Mongolia has become one of the few nations where cryptocurrency mining is profitable thanks to its freezing temperatures and cheap power.
Since the Bitcoin crash, many miners, particularly in China, have abandoned operations as the cost of equipment and electricity have rendered it commercially unviable.
But Mongolia has seen a rise in mining activity thanks to its equipment-friendly climate – capital Ulaanbaatar shares the rank of the world’s coldest capital city with Moscow in Russia, Ottawa in Canada, and Kazakhstan’s Astana.
Energy costs are also among the lowest in the world, and mining – the process of generating new units of cryptocurrency by solving complex puzzles – requires vast amounts of electricity.
Tokyo-based e-wallet company Ginco runs about 600 mining computers in Ulaanbaatar and plans to add another 1,000 units this year.
Yuma Furubayashi, CEO of Ginco Mongol, told Nikkei Asian Review: “The business environment is increasingly harsh, but we can still produce a profit.”
The trend is helped by the government, which is keen to nurture an industry that can operate when the biting weather slows mineral mining, agriculture, and tourism.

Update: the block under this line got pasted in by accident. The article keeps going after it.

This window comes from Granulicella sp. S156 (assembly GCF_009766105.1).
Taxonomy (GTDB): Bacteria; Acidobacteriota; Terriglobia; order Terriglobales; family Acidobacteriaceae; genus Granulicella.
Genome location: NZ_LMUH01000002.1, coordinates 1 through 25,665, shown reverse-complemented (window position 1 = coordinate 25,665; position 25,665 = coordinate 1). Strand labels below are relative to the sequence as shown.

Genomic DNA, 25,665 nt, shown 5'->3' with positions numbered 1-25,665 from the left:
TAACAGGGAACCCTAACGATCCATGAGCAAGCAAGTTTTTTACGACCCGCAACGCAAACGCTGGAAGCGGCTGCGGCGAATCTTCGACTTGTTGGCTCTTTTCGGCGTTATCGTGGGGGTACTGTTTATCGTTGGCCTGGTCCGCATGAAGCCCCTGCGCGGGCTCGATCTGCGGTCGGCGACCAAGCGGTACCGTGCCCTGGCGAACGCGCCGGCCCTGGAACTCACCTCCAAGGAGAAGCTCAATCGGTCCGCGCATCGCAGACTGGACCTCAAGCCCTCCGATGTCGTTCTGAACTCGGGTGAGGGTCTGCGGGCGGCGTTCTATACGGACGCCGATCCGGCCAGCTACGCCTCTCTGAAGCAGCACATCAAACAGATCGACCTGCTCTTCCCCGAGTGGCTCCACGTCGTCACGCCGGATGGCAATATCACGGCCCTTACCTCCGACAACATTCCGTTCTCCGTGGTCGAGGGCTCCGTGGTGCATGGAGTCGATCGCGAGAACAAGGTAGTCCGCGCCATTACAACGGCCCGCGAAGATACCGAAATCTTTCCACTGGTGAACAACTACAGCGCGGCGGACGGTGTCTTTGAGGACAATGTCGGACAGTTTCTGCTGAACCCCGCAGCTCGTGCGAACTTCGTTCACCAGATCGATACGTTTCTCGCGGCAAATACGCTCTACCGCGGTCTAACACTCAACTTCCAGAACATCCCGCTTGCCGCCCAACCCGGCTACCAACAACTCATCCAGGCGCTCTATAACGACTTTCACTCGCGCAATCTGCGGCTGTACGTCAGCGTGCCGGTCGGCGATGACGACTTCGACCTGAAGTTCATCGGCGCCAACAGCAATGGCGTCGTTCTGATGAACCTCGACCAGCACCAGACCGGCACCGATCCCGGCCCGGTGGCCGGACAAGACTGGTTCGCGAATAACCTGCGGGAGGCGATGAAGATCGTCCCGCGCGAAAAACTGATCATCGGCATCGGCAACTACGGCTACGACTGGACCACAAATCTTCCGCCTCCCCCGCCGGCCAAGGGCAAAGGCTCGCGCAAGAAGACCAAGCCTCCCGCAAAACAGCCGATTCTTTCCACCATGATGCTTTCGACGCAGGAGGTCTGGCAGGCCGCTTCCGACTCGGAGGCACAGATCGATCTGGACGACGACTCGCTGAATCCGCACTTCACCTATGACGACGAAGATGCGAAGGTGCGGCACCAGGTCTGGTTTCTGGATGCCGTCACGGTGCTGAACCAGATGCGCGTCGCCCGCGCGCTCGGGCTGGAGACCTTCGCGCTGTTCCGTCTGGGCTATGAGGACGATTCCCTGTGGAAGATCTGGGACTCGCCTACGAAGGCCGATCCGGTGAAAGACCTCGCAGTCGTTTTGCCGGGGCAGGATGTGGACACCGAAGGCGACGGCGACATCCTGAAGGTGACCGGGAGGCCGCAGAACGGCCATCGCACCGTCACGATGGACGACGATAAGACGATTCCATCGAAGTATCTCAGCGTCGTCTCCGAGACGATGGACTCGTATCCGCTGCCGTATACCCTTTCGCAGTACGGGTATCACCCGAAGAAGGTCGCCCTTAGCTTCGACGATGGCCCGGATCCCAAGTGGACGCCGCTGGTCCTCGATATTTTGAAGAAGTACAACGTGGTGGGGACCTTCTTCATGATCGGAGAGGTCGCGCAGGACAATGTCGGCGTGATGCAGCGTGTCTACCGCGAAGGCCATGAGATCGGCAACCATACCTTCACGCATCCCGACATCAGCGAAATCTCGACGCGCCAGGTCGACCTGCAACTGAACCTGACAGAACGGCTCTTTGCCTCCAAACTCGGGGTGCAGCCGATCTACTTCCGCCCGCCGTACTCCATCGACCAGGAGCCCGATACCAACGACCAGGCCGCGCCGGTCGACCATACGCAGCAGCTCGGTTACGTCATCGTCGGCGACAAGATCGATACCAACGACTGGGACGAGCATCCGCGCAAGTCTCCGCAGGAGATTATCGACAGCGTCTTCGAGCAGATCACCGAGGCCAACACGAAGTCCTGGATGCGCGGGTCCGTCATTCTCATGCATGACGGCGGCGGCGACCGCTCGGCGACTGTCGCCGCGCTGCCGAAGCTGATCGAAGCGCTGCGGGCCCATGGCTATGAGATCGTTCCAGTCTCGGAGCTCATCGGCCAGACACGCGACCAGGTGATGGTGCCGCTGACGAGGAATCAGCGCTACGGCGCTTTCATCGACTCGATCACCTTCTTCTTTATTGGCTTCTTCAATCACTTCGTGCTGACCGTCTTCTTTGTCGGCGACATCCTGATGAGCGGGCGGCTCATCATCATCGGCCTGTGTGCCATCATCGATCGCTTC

The Bitcoin crash hit China hard, with reports of miners selling equipment by the kilo after going broke.
Earlier this month, Coin Rivet spoke to a leading blockchain consultant who said mining will continue to be profitable at scale.
Christian Richards, director of business development for blockchain and mining operations for the Canadian Fibre Centre, says the peak in the price of cryptocurrency in December 2017 led to “regular and retail ghetto crypto miners in their basements and garden sheds mining.”
But the “biggest drop in cryptocurrency price means for so many it is now uneconomical.”
Richards is in touch with “large-scale miners” and says it remains profitable at scale and will continue to be profitable going into 2019.
“Everything is pointing to mining at scale,” he says. “Essentially the smaller Bitcoin miners are exiting, but it is not going into a death spiral. Larger mining operations are wanting to expand.”